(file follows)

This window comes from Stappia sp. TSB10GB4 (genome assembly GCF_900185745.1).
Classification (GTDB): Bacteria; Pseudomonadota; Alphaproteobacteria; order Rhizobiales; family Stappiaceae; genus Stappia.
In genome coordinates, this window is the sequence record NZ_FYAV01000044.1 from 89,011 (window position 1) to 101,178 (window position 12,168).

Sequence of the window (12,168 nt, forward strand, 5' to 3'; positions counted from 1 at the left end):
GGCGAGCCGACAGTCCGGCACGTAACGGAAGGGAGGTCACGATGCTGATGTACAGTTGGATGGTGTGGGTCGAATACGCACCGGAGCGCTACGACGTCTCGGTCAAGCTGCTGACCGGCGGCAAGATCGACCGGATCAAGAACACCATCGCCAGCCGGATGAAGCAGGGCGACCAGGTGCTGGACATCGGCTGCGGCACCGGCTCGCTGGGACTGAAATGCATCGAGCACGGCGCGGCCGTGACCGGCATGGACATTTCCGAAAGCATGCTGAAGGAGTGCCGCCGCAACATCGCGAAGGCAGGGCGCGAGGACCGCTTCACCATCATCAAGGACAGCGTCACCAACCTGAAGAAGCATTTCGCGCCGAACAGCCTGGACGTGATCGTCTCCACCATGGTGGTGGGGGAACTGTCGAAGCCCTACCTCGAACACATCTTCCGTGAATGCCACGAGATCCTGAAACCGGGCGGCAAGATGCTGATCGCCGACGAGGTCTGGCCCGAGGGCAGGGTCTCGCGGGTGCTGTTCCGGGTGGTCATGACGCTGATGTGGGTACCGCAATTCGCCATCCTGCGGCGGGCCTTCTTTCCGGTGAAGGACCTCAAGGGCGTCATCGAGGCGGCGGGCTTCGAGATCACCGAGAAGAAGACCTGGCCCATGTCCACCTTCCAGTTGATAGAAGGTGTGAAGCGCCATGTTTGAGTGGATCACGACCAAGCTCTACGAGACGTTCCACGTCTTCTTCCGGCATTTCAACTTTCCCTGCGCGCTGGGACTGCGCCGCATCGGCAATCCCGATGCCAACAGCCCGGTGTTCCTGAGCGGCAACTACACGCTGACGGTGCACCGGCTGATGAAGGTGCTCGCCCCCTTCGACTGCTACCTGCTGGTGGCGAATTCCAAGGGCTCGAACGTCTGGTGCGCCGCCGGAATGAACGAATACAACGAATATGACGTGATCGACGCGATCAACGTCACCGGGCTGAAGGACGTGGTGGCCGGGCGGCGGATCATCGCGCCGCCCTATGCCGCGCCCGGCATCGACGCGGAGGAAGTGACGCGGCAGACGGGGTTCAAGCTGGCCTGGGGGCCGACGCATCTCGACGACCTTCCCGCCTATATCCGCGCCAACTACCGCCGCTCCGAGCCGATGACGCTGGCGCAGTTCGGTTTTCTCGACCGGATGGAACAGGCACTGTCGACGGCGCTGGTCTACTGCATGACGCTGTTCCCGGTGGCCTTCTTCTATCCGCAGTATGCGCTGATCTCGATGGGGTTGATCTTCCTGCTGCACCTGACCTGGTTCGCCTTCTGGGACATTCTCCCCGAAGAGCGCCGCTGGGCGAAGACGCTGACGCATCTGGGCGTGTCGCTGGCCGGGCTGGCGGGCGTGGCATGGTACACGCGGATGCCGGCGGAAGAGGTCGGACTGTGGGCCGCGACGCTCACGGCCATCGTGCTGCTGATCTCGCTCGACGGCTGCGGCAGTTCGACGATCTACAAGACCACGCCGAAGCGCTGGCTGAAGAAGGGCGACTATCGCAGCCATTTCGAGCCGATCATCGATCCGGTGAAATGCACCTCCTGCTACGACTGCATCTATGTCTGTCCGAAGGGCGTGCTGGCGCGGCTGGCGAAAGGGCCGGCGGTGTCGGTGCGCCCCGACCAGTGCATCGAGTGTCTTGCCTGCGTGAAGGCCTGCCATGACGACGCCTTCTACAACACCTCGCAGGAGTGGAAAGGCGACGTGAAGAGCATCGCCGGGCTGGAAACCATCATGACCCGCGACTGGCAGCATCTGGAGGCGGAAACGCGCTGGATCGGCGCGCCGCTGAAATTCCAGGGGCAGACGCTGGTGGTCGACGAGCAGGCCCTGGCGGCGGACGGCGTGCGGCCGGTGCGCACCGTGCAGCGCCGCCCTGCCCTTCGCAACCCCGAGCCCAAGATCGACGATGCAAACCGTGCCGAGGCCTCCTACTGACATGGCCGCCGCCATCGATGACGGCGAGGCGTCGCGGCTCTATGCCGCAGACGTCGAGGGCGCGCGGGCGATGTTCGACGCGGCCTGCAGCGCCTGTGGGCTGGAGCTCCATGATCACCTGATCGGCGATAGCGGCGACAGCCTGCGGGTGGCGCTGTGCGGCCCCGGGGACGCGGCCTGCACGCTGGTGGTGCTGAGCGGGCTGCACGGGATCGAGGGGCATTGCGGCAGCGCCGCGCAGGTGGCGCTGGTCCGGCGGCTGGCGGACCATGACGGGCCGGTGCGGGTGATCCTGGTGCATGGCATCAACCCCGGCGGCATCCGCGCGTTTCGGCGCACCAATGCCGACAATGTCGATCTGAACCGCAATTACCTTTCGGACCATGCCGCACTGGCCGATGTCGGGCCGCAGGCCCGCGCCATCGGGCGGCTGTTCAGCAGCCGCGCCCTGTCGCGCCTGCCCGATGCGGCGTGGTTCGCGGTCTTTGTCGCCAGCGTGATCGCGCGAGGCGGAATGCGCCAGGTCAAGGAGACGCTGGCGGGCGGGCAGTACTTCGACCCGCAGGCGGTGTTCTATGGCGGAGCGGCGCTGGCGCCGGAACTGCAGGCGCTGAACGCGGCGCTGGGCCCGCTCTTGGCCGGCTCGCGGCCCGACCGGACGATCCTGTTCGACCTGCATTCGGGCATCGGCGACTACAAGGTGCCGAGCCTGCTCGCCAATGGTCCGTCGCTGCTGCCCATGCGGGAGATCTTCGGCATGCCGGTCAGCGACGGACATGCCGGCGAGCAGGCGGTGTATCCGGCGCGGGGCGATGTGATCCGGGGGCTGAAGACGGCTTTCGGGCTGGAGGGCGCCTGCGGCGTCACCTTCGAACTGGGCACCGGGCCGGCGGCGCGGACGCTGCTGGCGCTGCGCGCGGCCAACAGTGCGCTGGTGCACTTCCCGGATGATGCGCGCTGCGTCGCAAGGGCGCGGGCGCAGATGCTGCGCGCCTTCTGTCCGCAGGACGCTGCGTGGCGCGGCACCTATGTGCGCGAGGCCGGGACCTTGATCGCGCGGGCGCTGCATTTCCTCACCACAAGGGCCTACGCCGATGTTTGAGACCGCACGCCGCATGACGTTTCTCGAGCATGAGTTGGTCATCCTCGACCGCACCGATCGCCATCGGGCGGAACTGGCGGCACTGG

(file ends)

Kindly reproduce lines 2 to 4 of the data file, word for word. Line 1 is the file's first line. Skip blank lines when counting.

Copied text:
Classification (GTDB): Bacteria; Pseudomonadota; Alphaproteobacteria; order Rhizobiales; family Stappiaceae; genus Stappia.
In genome coordinates, this window is the sequence record NZ_FYAV01000044.1 from 89,011 (window position 1) to 101,178 (window position 12,168).

Sequence of the window (12,168 nt, forward strand, 5' to 3'; positions counted from 1 at the left end):